Every disaster is always bigger than the last one. Newspapers and tv anchors have to say that, don’t they? Otherwise it wouldn’t be news. But those slick-covered birds look the same every time. A bit distressing, but what’s a pelican for, at the end of the day? To be honest, this disaster is getting a bit boring. Haven’t they capped that well yet?

The Deepwater Horizon oil spill (1) is the worst environmental disaster in US history. But it’s a catastrophe of the creeping, cumulative kind, composed of images familiar from earlier ecocides. How to get a grip on its width and breadth? Obviously: a map. Ingeniously: a map of the area affected by the oil spill transposed on your geographic location of choice – your home, for optimum shock effect.

This simple act of teleportation, by the almost appropriately named website www.ifitwasmyhome.com (2) , puts a stark perspective on the disaster’s geographic impact, now stretching from the coast of Louisiana to the Florida Panhandle. The immediate, visual result is immensely more powerful than crude statistics (3):

Since the explosion of the Deepwater Horizon rig on April 20 (killing 11 crew), over 1 million US gallons have been spilling into the Gulf of Mexico every day, by now adding up to almost 50 million gallons. A recent study by the University of Miami puts the surface of the oil spill at about 10,000 square miles (almost 26,000 square km), or triple its size on May 1st. This means the affected area is rapidly approaching that oft-cited (4) unit of large-surface measurement, the size of Belgium (11,787 sq mi, or 30,528 km2).

The spill’s size is less abstract (and more ominous) if transported from its aquatic domain to a land-based vantage point. Centred on London (placing the gushing wellhead somewhere below Westminster), the area affected by the spill covers most of southern England, almost touching Swansea in Wales and nearly spilling over onto the French coast at Dunkirk. The area does look a lot larger than Belgium, to the spill’s east. One assumes that the calculations of Miami U refer to the darker-shaded areas within the total affected region.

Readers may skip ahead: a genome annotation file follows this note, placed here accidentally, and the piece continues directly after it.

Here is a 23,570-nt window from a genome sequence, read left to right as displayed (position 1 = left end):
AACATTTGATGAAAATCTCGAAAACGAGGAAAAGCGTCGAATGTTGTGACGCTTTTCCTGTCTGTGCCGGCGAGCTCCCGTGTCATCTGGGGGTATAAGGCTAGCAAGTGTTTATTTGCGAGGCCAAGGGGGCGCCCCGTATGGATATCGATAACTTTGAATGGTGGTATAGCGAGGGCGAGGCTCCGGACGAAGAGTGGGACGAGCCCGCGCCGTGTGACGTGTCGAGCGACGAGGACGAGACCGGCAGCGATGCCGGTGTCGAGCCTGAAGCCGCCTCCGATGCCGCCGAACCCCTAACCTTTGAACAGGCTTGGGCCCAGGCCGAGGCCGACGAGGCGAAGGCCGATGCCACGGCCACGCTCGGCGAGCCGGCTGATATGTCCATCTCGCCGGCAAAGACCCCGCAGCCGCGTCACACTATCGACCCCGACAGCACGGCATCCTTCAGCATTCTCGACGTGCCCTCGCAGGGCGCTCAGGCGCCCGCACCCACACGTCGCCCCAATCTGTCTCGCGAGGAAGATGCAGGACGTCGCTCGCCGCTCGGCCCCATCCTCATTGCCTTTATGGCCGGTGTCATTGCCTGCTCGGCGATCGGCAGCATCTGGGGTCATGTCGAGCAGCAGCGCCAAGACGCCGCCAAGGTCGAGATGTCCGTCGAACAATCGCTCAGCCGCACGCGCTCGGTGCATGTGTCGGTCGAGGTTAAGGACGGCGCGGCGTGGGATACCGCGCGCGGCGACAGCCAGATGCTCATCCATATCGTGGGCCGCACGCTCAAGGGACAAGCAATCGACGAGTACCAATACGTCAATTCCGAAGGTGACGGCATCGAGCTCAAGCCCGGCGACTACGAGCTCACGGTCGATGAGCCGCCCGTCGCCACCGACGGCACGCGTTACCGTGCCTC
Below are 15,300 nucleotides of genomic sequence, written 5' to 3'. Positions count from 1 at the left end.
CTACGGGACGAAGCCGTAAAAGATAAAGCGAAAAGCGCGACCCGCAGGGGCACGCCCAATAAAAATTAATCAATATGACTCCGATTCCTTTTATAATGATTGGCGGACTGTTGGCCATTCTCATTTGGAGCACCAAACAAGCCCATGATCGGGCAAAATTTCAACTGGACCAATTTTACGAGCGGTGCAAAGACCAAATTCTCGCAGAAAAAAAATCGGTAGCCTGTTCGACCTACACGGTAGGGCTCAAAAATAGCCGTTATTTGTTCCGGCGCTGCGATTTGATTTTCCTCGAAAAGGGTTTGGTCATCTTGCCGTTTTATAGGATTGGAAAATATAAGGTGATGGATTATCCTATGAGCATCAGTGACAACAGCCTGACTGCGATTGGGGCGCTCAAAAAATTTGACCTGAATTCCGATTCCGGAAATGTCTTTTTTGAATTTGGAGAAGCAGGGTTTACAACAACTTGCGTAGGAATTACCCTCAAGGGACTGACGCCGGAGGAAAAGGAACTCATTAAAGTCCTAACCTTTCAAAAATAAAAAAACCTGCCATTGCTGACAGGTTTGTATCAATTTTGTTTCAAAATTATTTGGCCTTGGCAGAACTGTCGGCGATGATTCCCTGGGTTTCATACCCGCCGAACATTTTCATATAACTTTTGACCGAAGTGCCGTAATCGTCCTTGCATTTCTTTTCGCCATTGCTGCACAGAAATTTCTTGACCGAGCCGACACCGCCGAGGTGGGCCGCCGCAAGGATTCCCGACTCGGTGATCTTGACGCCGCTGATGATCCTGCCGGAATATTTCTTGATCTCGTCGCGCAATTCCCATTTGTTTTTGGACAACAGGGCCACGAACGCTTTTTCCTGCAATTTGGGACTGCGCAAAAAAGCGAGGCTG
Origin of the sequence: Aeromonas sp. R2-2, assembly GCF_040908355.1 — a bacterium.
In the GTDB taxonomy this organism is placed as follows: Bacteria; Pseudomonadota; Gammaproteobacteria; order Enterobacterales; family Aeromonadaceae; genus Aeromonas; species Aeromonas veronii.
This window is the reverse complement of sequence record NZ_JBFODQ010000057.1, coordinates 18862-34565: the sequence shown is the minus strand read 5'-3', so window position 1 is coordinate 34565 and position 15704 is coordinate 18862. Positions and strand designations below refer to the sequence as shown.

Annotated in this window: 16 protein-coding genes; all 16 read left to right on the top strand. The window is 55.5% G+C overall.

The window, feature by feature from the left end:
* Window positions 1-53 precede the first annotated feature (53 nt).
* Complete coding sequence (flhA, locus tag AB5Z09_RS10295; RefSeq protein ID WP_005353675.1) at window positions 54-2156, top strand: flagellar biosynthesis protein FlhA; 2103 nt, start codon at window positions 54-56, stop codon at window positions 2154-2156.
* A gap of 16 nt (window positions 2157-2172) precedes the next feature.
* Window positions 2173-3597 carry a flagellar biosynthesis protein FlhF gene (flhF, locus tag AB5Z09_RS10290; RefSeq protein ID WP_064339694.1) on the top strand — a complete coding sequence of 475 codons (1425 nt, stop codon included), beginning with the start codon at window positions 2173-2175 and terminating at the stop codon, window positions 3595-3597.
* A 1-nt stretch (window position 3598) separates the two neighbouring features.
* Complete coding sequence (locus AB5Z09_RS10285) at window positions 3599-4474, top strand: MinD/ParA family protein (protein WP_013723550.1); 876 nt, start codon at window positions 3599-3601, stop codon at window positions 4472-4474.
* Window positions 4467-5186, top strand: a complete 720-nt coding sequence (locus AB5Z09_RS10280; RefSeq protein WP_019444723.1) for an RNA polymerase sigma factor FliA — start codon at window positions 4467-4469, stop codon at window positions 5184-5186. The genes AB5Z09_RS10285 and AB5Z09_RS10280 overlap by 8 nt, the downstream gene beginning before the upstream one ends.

Superimposed on a map of the Los Angeles area (zoomed out a bit more than the London map), spillage threatens to swallow Lompoc, and has engulfed lovely Oceanside – all the while extending as far inland as Death Valley, not too far from the Nevada border.

You too can centre the spillage on your hometown. Go to the website (cf. sup.) See how far you would have  to travel to stay clear of the oily mess. Then zoom out to see how large it is on a global scale (spoiler: quite large!) Maybe not the most uplifting of pastimes, but an intelligent way to impress the scale of this disaster on our minds, saturated as they are by superlatives.

Many thanks to Stannous Flouride for sending in this link.


(1) Or the BP oil spill, if you insist on naming, shaming and/or blaming the guilty.

(2) If it were my home, indeed. There is no need to compound ecocide with grammaticrime.

(3) excusez le pun.

(4) an entire website is dedicated to the recurrence of this rather unusual unit of surface.